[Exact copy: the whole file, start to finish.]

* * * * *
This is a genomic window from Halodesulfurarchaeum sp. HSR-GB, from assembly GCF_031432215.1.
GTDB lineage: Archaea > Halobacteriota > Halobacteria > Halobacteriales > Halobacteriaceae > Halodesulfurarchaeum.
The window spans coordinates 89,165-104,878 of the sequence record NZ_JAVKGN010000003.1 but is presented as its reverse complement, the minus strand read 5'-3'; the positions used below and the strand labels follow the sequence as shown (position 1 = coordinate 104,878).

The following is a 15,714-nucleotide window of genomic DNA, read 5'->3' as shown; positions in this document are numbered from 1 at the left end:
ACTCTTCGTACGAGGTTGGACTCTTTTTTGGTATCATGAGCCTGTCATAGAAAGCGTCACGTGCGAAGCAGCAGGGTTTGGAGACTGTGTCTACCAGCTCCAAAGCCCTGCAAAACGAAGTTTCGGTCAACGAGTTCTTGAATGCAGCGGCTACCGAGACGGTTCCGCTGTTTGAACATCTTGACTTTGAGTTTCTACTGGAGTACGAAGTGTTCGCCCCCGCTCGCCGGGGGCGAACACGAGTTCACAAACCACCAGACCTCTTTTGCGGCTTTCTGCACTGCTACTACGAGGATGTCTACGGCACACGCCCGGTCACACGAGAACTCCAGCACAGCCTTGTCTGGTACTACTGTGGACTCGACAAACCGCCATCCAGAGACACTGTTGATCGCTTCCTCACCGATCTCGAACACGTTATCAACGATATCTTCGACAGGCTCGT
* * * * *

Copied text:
This is a genomic window from Halodesulfurarchaeum sp. HSR-GB, from assembly GCF_031432215.1.
GTDB lineage: Archaea > Halobacteriota > Halobacteria > Halobacteriales > Halobacteriaceae > Halodesulfurarchaeum.
The window spans coordinates 89,165-104,878 of the sequence record NZ_JAVKGN010000003.1 but is presented as its reverse complement, the minus strand read 5'-3'; the positions used below and the strand labels follow the sequence as shown (position 1 = coordinate 104,878).

The following is a 15,714-nucleotide window of genomic DNA, read 5'->3' as shown; positions in this document are numbered from 1 at the left end:
ACTCTTCGTACGAGGTTGGACTCTTTTTTGGTATCATGAGCCTGTCATAGAAAGCGTCACGTGCGAAGCAGCAGGGTTTGGAGACTGTGTCTACCAGCTCCAAAGCCCTGCAAAACGAAGTTTCGGTCAACGAGTTCTTGAATGCAGCGGCTACCGAGACGGTTCCGCTGTTTGAACATCTTGACTTTGAGTTTCTACTGGAGTACGAAGTGTTCGCCCCCGCTCGCCGGGGGCGAACACGAGTTCACAAACCACCAGACCTCTTTTGCGGCTTTCTGCACTGCTACTACGAGGATGTCTACGGCACACGCCCGGTCACACGAGAACTCCAGCACAGCCTTGTCTGGTACTACTGTGGACTCGACAAACCGCCATCCAGAGACACTGTTGATCGCTTCCTCACCGATCTCGAACACGTTATCAACGATATCTTCGACAGGCTCGT